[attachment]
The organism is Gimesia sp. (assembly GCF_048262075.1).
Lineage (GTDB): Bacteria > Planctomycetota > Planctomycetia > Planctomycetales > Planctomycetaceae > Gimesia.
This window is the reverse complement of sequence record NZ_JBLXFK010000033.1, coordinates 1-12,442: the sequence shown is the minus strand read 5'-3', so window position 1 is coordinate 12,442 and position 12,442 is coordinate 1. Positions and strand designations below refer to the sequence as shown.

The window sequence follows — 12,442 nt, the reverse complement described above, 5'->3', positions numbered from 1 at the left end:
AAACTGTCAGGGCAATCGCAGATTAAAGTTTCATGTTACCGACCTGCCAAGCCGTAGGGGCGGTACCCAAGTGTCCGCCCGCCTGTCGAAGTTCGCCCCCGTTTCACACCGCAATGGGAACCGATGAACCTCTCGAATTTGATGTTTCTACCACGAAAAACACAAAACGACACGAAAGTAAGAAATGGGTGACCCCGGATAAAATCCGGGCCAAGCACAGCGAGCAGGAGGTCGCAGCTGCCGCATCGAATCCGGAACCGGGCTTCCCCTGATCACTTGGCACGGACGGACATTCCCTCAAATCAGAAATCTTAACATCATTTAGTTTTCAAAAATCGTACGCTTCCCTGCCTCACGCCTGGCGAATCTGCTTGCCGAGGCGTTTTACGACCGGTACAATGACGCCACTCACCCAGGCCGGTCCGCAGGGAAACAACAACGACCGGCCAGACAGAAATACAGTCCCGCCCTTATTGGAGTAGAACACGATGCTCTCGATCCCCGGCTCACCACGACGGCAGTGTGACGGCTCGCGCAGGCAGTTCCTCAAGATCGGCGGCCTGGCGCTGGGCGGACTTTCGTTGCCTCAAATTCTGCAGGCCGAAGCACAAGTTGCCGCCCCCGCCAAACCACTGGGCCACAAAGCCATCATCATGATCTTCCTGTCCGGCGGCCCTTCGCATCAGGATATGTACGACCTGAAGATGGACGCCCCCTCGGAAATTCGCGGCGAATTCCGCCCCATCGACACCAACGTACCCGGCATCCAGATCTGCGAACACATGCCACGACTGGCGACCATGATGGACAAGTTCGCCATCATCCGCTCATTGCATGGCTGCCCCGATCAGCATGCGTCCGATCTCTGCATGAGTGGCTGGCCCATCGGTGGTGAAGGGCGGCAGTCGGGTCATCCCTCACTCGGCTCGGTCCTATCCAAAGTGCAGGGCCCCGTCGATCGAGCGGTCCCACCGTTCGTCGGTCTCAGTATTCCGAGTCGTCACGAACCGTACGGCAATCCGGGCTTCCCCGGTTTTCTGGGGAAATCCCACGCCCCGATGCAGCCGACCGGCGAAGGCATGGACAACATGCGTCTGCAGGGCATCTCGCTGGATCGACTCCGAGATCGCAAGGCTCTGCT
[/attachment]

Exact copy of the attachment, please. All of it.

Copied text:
The organism is Gimesia sp. (assembly GCF_048262075.1).
Lineage (GTDB): Bacteria > Planctomycetota > Planctomycetia > Planctomycetales > Planctomycetaceae > Gimesia.
This window is the reverse complement of sequence record NZ_JBLXFK010000033.1, coordinates 1-12,442: the sequence shown is the minus strand read 5'-3', so window position 1 is coordinate 12,442 and position 12,442 is coordinate 1. Positions and strand designations below refer to the sequence as shown.

The window sequence follows — 12,442 nt, the reverse complement described above, 5'->3', positions numbered from 1 at the left end:
AAACTGTCAGGGCAATCGCAGATTAAAGTTTCATGTTACCGACCTGCCAAGCCGTAGGGGCGGTACCCAAGTGTCCGCCCGCCTGTCGAAGTTCGCCCCCGTTTCACACCGCAATGGGAACCGATGAACCTCTCGAATTTGATGTTTCTACCACGAAAAACACAAAACGACACGAAAGTAAGAAATGGGTGACCCCGGATAAAATCCGGGCCAAGCACAGCGAGCAGGAGGTCGCAGCTGCCGCATCGAATCCGGAACCGGGCTTCCCCTGATCACTTGGCACGGACGGACATTCCCTCAAATCAGAAATCTTAACATCATTTAGTTTTCAAAAATCGTACGCTTCCCTGCCTCACGCCTGGCGAATCTGCTTGCCGAGGCGTTTTACGACCGGTACAATGACGCCACTCACCCAGGCCGGTCCGCAGGGAAACAACAACGACCGGCCAGACAGAAATACAGTCCCGCCCTTATTGGAGTAGAACACGATGCTCTCGATCCCCGGCTCACCACGACGGCAGTGTGACGGCTCGCGCAGGCAGTTCCTCAAGATCGGCGGCCTGGCGCTGGGCGGACTTTCGTTGCCTCAAATTCTGCAGGCCGAAGCACAAGTTGCCGCCCCCGCCAAACCACTGGGCCACAAAGCCATCATCATGATCTTCCTGTCCGGCGGCCCTTCGCATCAGGATATGTACGACCTGAAGATGGACGCCCCCTCGGAAATTCGCGGCGAATTCCGCCCCATCGACACCAACGTACCCGGCATCCAGATCTGCGAACACATGCCACGACTGGCGACCATGATGGACAAGTTCGCCATCATCCGCTCATTGCATGGCTGCCCCGATCAGCATGCGTCCGATCTCTGCATGAGTGGCTGGCCCATCGGTGGTGAAGGGCGGCAGTCGGGTCATCCCTCACTCGGCTCGGTCCTATCCAAAGTGCAGGGCCCCGTCGATCGAGCGGTCCCACCGTTCGTCGGTCTCAGTATTCCGAGTCGTCACGAACCGTACGGCAATCCGGGCTTCCCCGGTTTTCTGGGGAAATCCCACGCCCCGATGCAGCCGACCGGCGAAGGCATGGACAACATGCGTCTGCAGGGCATCTCGCTGGATCGACTCCGAGATCGCAAGGCTCTGCT